Related Articles
  1. Personal Finance

    What Is International Trade?

    Everyone's talking about globalization, so we explain what is it and why some oppose it.
  2. Mutual Funds & ETFs

    Getting Into International Investing

    Diversifying can mean not only investing in various asset classes but also venturing beyond domestic exchanges.
  3. Economics

    What Is An Emerging Market Economy?

    Emerging markets provide new investment opportunities, but there are risks - both to residents and foreign investors.
  4. Active Trading

    The Advantage Of Intermarket Analysis

    Analyzing a variety of markets around the world can provide powerful insight into trading opportunities.
  5. Savings

    Inflation for Dummies

    Inflation may seem like a straightforward concept, but it is more complex than it appears. We examine its varieties and causes.
  6. Economics

    How Does China Manage Its Money Supply?

    Here's how the Central Bank of China manages its currency rates and the money supply.
  7. Forex Strategies

    Three Currencies Benefiting From Low Oil Prices

    The Indian rupee is clearly the biggest beneficiary of the slide in oil prices, followed by the Indonesian rupiah and British pound.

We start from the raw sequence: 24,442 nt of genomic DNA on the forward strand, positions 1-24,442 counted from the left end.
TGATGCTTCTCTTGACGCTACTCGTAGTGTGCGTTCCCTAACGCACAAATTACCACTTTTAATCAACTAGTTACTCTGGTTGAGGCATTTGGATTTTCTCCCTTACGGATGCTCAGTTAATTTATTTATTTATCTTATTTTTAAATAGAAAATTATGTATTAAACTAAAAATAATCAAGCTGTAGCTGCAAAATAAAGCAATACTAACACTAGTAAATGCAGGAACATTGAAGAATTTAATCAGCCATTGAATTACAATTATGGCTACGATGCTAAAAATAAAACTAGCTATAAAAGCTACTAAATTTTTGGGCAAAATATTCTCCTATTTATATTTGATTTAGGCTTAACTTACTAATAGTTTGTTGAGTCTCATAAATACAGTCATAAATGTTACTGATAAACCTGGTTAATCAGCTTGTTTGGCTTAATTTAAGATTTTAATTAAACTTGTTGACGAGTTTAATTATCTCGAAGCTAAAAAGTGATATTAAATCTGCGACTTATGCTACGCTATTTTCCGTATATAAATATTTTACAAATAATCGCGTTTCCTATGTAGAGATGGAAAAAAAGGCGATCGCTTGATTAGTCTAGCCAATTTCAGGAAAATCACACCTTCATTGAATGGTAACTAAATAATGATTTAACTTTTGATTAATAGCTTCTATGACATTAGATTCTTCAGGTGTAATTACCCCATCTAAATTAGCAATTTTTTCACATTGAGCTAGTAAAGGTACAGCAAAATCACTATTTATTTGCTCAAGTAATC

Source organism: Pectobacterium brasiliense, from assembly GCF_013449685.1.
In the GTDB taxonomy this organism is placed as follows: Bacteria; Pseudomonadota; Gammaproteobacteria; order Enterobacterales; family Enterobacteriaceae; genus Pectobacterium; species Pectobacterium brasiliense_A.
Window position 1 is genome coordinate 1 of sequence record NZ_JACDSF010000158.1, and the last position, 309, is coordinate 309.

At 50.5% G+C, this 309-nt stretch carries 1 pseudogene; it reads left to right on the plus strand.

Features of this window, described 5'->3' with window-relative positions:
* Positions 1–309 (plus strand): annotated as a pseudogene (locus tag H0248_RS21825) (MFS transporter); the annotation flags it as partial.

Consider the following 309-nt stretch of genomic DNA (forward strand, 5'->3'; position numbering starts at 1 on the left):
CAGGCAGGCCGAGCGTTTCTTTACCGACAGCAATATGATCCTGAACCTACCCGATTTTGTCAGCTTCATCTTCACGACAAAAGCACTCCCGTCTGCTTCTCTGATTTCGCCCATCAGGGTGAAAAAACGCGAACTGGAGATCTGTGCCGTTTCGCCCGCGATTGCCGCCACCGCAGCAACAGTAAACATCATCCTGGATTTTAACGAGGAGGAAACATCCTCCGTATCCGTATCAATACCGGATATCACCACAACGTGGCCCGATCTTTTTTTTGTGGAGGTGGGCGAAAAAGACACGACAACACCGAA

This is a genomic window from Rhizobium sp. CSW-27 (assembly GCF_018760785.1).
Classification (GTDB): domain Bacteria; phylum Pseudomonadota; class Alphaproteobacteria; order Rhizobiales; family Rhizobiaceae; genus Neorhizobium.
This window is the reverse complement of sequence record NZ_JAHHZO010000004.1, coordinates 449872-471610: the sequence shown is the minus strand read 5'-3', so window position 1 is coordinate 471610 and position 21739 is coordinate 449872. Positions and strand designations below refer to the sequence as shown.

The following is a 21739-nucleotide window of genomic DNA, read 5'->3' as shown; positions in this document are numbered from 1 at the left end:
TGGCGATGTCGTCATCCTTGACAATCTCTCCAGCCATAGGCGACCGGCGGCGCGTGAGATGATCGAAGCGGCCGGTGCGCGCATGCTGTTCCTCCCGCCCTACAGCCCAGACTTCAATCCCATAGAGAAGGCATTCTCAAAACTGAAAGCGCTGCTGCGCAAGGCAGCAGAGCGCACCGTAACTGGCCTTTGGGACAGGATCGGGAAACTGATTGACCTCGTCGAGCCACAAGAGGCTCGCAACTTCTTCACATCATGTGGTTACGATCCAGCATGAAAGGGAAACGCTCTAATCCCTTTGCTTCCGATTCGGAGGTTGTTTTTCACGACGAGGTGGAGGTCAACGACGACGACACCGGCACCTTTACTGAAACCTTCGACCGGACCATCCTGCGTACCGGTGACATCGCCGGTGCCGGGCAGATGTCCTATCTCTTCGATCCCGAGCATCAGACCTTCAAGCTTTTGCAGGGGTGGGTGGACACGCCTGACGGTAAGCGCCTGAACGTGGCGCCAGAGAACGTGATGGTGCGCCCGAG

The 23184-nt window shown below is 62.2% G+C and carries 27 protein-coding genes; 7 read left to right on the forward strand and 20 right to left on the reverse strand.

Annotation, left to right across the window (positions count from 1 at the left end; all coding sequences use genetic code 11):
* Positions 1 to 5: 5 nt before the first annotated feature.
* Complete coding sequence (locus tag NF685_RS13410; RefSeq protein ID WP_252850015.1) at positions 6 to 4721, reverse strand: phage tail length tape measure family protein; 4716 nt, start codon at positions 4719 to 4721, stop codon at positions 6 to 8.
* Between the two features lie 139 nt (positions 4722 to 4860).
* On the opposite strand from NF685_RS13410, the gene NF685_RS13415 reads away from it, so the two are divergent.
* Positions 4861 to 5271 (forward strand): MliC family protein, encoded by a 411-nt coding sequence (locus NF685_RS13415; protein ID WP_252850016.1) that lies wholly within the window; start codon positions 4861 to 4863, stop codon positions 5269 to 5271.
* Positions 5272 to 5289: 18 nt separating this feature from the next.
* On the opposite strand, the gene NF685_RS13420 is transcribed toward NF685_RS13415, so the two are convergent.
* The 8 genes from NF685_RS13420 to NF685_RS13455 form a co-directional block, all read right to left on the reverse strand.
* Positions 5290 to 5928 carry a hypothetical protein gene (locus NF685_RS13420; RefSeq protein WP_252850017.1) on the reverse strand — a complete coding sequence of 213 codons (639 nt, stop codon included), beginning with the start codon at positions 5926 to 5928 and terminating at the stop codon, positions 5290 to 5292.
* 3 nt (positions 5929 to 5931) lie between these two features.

8. Economics

    Global Impact of China's Geopolitical Strategy

    China's geopolitical strategy is shifting the status quo from the Pacific to the Pentagon. Can the U.S. keep pace with Chinese military innovation?
  9. Economics

    What Happens to the Economy If China Deleverages

    Attempts to deleverage and institute reforms that will foster more sustainable growth could exacerbate an already slowing Chinese economy.
  10. Economics

    Do Transport Stocks Signal a U.S. Selloff?

    The Dow Jones Transportation Average index has underperformed the broader DJ Industrials Average, leading some market watchers to speculate a selloff.

You May Also Like

Hot Definitions
  1. Xetra

    An all-electronic trading system based in Frankfurt, Germany. Launched in 1997 and operated by the Deutsche Börse, the Xetra ...
  2. Nuncupative Will

    A verbal will that must have two witnesses and can only deal with the distribution of personal property. A nuncupative will ...
  3. OsMA

    An abbreviation for Oscillator - Moving Average. OsMA is used in technical analysis to represent the variance between an ...
  4. Investopedia

    One of the best-known sources of financial information on the internet. Investopedia is a resource for investors, consumers ...
  5. Unfair Claims Practice

    The improper avoidance of a claim by an insurer or an attempt to reduce the size of the claim. By engaging in unfair claims ...
  6. Killer Bees

    An individual or firm that helps a company fend off a takeover attempt. A killer bee uses defensive strategies to keep an ...
Trading Center
×

You are using adblocking software

Want access to all of Investopedia? Add us to your “whitelist”
so you'll never miss a feature!